I often wish I had a larger vocabulary.
As a writer, sounding astute often comes down to whether or not I use sizable or relatively unknown words with authority. I must come across as a logophile. The corollary is that the thesaurus and I have become good friends. While I don’t want my readers to glaze over and become discombobulated, I like to show off my adulation of words from time to time.
Enter WordSpy.com, a site referred to me by my copy of The Complete Idiot’s Guide to a Smart Vocabulary. I don’t claim to be a complete ignoramus, but I do claim to be nescient when it comes to a voluminous vocabulary.
WordSpy has become one of my new favorites. Their site:
“is devoted to lexpionage, the sleuthing of new words and phrases. These aren’t “stunt words” or “sniglets,” but new terms that have appeared multiple times in newspapers, magazines, books, Web sites, and other recorded sources.”
You’ll find some now-known words that started on WordSpy, such as metrosexual, turducken, and bridezilla. Recent entries include:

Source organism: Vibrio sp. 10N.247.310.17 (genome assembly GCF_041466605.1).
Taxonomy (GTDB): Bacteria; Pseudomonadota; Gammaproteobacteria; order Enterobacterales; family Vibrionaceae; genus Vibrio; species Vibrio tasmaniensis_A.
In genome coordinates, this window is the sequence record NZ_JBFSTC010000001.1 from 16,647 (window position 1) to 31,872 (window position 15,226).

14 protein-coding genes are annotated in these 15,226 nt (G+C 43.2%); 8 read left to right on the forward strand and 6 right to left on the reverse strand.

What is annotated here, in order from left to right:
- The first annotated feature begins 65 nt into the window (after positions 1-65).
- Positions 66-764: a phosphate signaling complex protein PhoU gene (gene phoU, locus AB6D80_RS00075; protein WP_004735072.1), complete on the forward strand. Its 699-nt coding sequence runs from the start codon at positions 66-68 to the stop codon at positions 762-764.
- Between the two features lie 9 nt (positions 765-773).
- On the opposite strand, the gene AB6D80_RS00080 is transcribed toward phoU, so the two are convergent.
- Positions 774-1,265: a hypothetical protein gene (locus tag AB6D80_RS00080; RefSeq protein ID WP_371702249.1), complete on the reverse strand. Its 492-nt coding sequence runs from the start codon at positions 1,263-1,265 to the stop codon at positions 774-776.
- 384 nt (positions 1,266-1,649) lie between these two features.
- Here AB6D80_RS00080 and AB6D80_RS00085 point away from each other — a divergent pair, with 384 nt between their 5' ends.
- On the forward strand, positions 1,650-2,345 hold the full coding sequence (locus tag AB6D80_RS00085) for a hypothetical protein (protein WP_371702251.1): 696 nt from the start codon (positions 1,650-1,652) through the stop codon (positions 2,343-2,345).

plutonomy n. An economy that is driven by or that disproportionately benefits wealthy people, or one where the creation of wealth is the principal goal. [Blend of pluto- (wealth) and economy.] Can you say Silicon Valley anyone?
attentional blink: n. The momentary lapse in awareness that occurs after a stimulus catches the brain’s attention. I equate this to getting my husband’s attention while he’s playing video games, only to have him stare at blankly at me while I tell him what I need.
neuromarketing n. The neurological study of a person’s mental state and reactions while being exposed to marketing messages. You know those new Kleenex commercials, where the people sit on a couch in the middle of the city, sharing their stories and crying? That’s a neuromarketer’s dream.
There are also some fun quotes posted to the site, and you can even have daily words and quotes sent you via RSS feeds. If you need a reason to take a break from work today, visit WordSpy, and at least you can exercise your brain while you’re procrastinating.
Diane Penna is the creator of The Write Path blog, and is proud to call herself a WAHM (Write at Home Mom).